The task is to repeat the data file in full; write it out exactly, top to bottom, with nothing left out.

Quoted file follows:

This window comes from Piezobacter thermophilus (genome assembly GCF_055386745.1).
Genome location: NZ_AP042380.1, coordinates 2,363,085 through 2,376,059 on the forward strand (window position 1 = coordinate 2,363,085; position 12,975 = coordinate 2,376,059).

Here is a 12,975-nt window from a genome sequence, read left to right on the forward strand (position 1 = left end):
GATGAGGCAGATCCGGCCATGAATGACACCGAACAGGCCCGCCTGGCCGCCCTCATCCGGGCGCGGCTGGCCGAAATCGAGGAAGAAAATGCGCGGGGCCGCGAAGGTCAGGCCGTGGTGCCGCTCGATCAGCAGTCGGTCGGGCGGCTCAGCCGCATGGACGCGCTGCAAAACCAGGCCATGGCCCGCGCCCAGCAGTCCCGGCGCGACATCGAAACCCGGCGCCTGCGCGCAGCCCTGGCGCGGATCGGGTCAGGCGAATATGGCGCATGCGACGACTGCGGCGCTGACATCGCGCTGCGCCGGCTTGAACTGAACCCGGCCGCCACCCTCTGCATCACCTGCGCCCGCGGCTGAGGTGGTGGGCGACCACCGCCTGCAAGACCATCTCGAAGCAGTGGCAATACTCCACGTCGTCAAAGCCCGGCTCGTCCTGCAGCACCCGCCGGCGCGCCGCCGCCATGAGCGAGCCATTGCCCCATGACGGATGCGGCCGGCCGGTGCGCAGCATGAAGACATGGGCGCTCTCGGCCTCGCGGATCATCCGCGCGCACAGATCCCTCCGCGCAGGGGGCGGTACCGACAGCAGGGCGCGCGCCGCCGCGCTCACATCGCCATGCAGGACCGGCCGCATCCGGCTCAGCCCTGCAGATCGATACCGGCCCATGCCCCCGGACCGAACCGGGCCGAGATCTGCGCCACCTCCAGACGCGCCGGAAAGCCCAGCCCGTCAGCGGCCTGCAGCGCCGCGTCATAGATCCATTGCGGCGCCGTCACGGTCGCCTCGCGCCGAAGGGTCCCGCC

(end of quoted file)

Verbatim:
This window comes from Piezobacter thermophilus (genome assembly GCF_055386745.1).
Genome location: NZ_AP042380.1, coordinates 2,363,085 through 2,376,059 on the forward strand (window position 1 = coordinate 2,363,085; position 12,975 = coordinate 2,376,059).

Here is a 12,975-nt window from a genome sequence, read left to right on the forward strand (position 1 = left end):
GATGAGGCAGATCCGGCCATGAATGACACCGAACAGGCCCGCCTGGCCGCCCTCATCCGGGCGCGGCTGGCCGAAATCGAGGAAGAAAATGCGCGGGGCCGCGAAGGTCAGGCCGTGGTGCCGCTCGATCAGCAGTCGGTCGGGCGGCTCAGCCGCATGGACGCGCTGCAAAACCAGGCCATGGCCCGCGCCCAGCAGTCCCGGCGCGACATCGAAACCCGGCGCCTGCGCGCAGCCCTGGCGCGGATCGGGTCAGGCGAATATGGCGCATGCGACGACTGCGGCGCTGACATCGCGCTGCGCCGGCTTGAACTGAACCCGGCCGCCACCCTCTGCATCACCTGCGCCCGCGGCTGAGGTGGTGGGCGACCACCGCCTGCAAGACCATCTCGAAGCAGTGGCAATACTCCACGTCGTCAAAGCCCGGCTCGTCCTGCAGCACCCGCCGGCGCGCCGCCGCCATGAGCGAGCCATTGCCCCATGACGGATGCGGCCGGCCGGTGCGCAGCATGAAGACATGGGCGCTCTCGGCCTCGCGGATCATCCGCGCGCACAGATCCCTCCGCGCAGGGGGCGGTACCGACAGCAGGGCGCGCGCCGCCGCGCTCACATCGCCATGCAGGACCGGCCGCATCCGGCTCAGCCCTGCAGATCGATACCGGCCCATGCCCCCGGACCGAACCGGGCCGAGATCTGCGCCACCTCCAGACGCGCCGGAAAGCCCAGCCCGTCAGCGGCCTGCAGCGCCGCGTCATAGATCCATTGCGGCGCCGTCACGGTCGCCTCGCGCCGAAGGGTCCCGCC